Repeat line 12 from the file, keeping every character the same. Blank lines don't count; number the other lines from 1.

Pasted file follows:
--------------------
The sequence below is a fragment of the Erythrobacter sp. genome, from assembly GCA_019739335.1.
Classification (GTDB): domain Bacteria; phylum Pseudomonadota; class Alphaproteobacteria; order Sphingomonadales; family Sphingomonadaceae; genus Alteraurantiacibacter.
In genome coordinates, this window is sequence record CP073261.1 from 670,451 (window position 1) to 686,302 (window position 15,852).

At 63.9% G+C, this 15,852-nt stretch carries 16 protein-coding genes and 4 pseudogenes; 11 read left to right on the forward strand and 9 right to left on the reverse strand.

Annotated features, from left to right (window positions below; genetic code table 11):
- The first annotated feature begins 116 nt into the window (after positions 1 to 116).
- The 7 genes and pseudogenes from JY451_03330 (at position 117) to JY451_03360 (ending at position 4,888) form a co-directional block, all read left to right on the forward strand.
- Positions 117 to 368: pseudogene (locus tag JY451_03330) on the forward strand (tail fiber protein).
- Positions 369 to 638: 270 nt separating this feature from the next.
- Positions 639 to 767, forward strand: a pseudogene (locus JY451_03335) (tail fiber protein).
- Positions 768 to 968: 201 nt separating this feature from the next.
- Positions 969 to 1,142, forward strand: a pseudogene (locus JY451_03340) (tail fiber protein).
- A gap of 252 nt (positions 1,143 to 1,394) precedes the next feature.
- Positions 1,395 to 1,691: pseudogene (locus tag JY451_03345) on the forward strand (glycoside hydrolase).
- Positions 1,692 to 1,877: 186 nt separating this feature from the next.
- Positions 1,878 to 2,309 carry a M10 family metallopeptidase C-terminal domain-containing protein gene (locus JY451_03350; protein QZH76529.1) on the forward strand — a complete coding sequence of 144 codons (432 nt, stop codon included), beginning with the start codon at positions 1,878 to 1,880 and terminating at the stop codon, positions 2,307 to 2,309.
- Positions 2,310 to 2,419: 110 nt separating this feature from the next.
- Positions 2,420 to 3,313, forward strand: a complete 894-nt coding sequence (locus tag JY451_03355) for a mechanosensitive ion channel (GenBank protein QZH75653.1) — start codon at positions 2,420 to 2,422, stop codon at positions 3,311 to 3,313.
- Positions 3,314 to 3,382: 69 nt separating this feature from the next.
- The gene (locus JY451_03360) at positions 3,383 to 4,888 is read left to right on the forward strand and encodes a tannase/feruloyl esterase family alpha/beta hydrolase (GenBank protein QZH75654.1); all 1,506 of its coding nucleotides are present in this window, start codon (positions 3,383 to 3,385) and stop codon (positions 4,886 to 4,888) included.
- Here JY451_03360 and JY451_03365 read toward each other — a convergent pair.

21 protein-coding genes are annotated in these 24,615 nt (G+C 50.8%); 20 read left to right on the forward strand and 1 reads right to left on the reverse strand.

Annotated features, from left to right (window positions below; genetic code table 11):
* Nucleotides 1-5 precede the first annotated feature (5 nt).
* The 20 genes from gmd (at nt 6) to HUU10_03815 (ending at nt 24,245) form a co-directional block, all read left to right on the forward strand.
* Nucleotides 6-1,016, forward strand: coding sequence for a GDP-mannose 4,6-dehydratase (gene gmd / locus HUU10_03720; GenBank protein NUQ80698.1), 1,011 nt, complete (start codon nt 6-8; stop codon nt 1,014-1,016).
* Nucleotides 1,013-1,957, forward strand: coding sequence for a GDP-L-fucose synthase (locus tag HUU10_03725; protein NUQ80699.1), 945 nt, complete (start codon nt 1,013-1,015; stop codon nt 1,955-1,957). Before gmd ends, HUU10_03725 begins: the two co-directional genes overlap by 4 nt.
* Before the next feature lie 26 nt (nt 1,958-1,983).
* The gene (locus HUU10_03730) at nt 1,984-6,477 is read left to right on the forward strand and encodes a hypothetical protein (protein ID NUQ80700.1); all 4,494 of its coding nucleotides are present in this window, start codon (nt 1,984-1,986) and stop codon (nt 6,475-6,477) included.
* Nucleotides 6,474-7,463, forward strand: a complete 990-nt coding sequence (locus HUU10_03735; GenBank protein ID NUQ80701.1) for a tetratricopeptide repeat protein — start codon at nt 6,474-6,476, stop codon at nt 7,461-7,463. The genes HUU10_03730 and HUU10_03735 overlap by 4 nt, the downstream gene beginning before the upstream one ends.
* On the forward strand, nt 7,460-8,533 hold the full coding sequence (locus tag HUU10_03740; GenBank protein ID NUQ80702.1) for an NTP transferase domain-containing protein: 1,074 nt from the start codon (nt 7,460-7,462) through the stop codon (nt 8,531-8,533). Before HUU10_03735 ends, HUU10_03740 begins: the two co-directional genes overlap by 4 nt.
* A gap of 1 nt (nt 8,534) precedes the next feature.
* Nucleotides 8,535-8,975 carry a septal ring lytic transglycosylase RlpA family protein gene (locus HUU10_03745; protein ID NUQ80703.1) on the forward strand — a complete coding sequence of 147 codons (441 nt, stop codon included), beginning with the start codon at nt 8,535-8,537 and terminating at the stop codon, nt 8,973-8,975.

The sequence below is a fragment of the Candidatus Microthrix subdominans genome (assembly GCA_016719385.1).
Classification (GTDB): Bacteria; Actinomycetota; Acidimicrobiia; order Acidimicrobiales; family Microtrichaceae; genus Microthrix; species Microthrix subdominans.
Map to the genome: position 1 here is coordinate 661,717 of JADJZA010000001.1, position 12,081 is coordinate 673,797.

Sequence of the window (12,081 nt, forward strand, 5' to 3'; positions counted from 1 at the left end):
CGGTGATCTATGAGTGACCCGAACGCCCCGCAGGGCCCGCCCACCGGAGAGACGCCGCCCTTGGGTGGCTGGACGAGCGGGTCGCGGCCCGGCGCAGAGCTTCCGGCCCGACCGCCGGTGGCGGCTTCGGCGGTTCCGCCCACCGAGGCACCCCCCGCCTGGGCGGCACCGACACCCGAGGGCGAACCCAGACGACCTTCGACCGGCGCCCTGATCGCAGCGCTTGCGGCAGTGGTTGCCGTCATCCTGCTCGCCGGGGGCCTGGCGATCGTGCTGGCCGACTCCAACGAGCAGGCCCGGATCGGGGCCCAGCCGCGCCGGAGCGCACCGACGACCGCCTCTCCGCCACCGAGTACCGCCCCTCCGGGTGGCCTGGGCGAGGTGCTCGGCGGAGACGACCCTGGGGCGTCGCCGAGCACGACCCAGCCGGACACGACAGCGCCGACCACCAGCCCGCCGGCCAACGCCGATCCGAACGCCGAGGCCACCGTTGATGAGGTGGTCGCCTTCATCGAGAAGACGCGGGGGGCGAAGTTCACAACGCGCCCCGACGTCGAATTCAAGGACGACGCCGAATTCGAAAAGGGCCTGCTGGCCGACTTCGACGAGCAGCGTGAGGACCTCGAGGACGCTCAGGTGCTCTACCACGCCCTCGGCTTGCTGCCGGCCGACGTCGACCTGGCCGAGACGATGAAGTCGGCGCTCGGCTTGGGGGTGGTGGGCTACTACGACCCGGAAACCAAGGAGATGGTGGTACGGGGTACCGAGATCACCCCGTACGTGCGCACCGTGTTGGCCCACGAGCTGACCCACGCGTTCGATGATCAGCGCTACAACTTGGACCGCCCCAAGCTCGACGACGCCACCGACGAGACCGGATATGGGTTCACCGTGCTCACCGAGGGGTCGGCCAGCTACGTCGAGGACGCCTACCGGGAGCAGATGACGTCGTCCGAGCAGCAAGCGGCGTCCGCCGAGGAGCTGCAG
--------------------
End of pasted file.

- Positions 969 to 1,142, forward strand: a pseudogene (locus JY451_03340) (tail fiber protein).